Constitution of the United States” (Cortright 80-81). Meanwhile, Chavez traveled
across the nation giving speeches and raising support, particularly from
members of the civil rights movement, free speech movement, other unions, and
the AFL-CIO.

In November 1965, longshoremen in Oakland agreed to let a
thousand ten-ton crates of grape rot rather than handle the delivery from
Delano. This was the first of many boycotts. Next, the Farmworkers Association
began consumer boycotts targeting specific major companies.

In March 1966, the Farmworkers Alliance went on a march to
the capitol of California in Sacramento. Chavez called it a pilgrimage or peregrinación, and fashioned it after
Gandhi’s march to the sea. The march, which was intended to publicize the
boycott and remonstrate the spraying of pesticides on protesters, was also the
longest march in U.S. history up to that point, totaling 250 miles from Delano
to Sacramento. Nightly, rallies were held and the union’s declaration read. By
the time the march reached Sacramento, it had transformed from a hundred people
to thousands.

Following the march, Schenley and a few other grape
companies signed a contract with the Farmworkers Association that included a
wage increase of 35 cents an hour. Unfortunately, the contracts only covered
5000 workers, which was merely two percent of the total number of California’s farmworkers.

At that time, the boycotts were having trouble because the boycotted
companies had only to switch their labels in order to confuse the consumers
attempting to boycott their goods. Therefore, the Farmworkers Association began
a total boycott of California table grapes in January 1968.

In February, 1968, Chavez mimicked Gandhi again when he went
on a 25 day hunger fast due to intended violence on the part of protesting
farmworkers. Chavez announced at a union meeting that he had begun to fast and would
not eat again until everyone had pledged nonviolence. Thousands of supporters
arrived in Delano to make the pledge. This was a significant moment for the
campaign, as it marked the official adoption of a nonviolent ideology.

Meanwhile, the boycott began to spread across the nation. By
this point, the National Farmworkers Association had transition into the United
Farmworkers of America (UFWA), and UFWA offices were set up in a Detroit,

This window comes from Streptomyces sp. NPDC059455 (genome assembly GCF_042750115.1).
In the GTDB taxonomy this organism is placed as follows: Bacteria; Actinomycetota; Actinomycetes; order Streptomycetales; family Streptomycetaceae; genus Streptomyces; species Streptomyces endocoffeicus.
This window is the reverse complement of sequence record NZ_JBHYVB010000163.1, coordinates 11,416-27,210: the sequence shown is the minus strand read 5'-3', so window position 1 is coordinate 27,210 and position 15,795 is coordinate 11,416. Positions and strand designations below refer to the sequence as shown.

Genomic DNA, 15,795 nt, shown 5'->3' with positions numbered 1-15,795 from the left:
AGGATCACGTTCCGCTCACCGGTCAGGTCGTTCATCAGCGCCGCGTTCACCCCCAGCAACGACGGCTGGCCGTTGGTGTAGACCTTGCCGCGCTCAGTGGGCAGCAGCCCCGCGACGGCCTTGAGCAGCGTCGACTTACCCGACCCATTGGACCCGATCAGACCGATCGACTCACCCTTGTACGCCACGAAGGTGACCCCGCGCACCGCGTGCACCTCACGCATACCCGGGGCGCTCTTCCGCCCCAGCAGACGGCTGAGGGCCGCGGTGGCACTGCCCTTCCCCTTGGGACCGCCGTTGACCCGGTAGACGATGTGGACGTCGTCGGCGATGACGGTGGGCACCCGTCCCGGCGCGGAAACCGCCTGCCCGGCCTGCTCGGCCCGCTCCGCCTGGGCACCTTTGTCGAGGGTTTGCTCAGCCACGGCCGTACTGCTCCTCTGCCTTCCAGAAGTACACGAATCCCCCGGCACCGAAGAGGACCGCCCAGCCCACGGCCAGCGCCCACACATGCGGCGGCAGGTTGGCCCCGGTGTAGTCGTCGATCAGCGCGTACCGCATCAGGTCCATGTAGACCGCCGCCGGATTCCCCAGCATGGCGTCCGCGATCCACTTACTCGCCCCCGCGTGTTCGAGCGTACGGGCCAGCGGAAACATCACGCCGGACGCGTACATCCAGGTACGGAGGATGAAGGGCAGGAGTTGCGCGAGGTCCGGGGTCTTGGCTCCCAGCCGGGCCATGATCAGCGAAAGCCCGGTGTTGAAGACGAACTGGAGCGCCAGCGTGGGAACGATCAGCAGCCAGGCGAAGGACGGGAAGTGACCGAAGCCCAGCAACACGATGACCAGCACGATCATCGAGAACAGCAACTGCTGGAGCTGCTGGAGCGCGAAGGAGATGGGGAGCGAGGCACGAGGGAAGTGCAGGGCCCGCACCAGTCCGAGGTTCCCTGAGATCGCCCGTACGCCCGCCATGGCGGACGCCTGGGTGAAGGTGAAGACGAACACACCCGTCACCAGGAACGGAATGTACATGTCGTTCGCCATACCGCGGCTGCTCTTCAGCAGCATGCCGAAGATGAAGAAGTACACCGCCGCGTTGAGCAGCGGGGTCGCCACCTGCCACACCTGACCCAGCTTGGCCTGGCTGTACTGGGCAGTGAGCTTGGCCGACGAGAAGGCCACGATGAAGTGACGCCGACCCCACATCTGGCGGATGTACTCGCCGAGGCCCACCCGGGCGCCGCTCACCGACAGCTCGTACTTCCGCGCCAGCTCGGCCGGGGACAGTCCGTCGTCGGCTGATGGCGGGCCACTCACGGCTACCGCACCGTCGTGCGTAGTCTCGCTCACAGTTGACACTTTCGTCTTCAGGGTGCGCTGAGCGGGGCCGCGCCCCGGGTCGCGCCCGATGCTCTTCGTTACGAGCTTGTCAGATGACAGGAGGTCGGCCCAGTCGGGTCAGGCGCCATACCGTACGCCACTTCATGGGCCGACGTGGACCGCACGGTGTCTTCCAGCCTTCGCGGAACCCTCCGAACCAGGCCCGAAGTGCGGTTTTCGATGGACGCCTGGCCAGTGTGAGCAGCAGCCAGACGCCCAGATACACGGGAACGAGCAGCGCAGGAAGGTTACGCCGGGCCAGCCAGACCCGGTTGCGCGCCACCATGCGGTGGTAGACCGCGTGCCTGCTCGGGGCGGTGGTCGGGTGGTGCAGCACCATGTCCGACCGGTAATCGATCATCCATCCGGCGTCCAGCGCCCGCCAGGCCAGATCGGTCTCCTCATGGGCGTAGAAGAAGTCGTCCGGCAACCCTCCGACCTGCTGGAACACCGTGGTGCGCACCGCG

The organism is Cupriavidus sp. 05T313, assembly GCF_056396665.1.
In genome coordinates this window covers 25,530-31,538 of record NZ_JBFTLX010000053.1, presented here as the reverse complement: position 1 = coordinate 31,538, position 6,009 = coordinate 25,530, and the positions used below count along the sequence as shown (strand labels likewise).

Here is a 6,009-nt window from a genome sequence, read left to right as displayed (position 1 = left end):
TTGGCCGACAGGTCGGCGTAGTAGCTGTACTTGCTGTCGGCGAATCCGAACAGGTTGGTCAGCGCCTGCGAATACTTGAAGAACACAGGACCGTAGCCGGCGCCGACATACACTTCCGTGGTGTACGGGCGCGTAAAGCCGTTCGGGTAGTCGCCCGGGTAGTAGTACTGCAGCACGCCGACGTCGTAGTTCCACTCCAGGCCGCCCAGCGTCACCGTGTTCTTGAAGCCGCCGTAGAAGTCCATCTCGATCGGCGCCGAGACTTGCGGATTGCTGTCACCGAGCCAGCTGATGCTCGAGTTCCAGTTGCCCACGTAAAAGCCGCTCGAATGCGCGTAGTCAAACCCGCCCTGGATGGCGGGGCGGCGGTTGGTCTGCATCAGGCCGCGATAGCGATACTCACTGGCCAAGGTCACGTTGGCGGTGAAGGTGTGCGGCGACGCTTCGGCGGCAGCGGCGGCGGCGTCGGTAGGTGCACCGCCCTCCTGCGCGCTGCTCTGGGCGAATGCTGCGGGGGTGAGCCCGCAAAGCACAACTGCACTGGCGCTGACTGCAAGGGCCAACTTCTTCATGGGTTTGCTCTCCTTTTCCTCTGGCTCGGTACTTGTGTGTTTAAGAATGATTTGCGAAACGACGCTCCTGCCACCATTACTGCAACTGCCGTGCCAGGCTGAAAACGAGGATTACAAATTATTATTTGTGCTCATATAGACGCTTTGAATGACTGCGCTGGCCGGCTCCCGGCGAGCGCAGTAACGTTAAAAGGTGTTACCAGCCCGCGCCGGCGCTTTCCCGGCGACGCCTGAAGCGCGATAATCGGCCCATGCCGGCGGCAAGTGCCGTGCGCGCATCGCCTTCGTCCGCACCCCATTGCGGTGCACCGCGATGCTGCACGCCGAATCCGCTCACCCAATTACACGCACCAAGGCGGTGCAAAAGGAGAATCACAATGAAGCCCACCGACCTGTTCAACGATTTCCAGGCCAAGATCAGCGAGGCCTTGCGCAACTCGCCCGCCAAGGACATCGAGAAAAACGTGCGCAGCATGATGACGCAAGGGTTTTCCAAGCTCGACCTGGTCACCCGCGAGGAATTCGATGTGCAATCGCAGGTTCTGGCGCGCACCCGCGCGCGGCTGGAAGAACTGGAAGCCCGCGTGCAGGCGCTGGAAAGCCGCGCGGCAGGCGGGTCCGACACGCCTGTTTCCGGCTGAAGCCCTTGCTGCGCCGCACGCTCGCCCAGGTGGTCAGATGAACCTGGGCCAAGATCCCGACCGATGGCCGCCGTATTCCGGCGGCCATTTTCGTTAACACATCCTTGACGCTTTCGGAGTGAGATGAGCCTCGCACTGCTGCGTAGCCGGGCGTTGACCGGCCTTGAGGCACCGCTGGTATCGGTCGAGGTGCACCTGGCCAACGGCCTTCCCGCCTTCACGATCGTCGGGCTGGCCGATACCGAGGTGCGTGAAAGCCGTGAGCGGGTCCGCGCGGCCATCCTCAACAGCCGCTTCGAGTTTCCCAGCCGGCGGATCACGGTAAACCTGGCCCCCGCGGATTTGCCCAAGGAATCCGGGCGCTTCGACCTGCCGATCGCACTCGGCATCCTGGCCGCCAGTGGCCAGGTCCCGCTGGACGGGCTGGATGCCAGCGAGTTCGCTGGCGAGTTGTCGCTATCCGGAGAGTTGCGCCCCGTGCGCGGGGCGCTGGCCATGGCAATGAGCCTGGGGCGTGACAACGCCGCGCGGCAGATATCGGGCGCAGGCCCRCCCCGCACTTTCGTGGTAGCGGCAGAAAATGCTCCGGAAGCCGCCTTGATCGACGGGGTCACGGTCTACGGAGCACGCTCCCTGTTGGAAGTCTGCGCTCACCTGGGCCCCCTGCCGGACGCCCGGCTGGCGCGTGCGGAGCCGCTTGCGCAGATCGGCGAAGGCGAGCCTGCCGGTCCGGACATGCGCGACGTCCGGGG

Chicago, Boston and other cities across the nation. The campaign gained the
support of student activists, clergy, and antiwar activists, and participation
in the boycott became part of the counter culture of the 1960s and 70s.

As of 1969, 17 million Americans and many Canadians were
participating in the boycott, not buying table grapes or Gallo wine. Grape
shipments in North America decreased by a total of one third and grape owners
suffered significant losses in sales.

At this point, UFWA began to see results. Initially, 40
companies in Coachella, CA signed contracts that increased wages and added
benefits. Then in July 1970 Giurma, which was California’s largest grape
company, also signed a contract with UFWA. After that, the rest of the grape
companies signed contracts too and the campaign was won. The strikes, pickets
and boycotts ended.

Yet almost immediately after the grape campaign ended, UFWA
became involved in a new campaign in the lettuce fields of the Salinas Valley
in California. The lettuce workers were angry because the lettuce growers had
made “sweetheart deals” with the Teamster unions. New strikes and boycotts were
launched with Chavez again leading the campaign.

Soon after, major grape growers reneged on their contracts
and entered into similar sweetheart deals with the Teamster unions, so UFWA recommenced
the grape boycott. Yet the novelty of the boycott tactic had worn off and lost
its initial effectiveness. In 1980, after UFWA reached a membership of 100
thousand people, the organization began to decline in members, influence, and


Chavez was influenced by Gandhi’s march to the sea and hunger strikes. (1)
The grape strike campaign influenced the lettuce boycott that began in August 1970. (2)


Abrams, Susan. "The United Farm Workers Union." Nonviolent Action and Social Change. Ed. Severyn Bruyn and Paula Rayman. New York: Irvington, 1979.

Cortright, David. Gandhi and Beyond; Nonviolence for an Age of Terrorism. Boulder: Paradigm Publishers, 2006.

Dunne, John G. Delano. New York: Noonday P, 1967.

Merriman, Hardy. "California Grape Workers' Strike and Boycott- 1965-1970." Waging Nonviolent Struggle: 20th Century Practice and 21st Century Potential, Gene Sharp. Boston: Extending Horizons Books, 2005.

Sharp, Gene. Politics of Nonviolent Action. Boston: Porter Sargent Publisher, 1973.

Additional Notes

The campaign embodied a nonviolent ideology, had a strong leader, and was part of the United Farmworkers movement.

This case was originally written by Maurice Weeks (14/8/2008), then researched again and added by Lindsay Carpenter (3/8/2011).

Name of researcher, and date dd/mm/yyyy

Lindsay Carpenter, 3/8/2011 and Maurice Weeks, 14/8/2008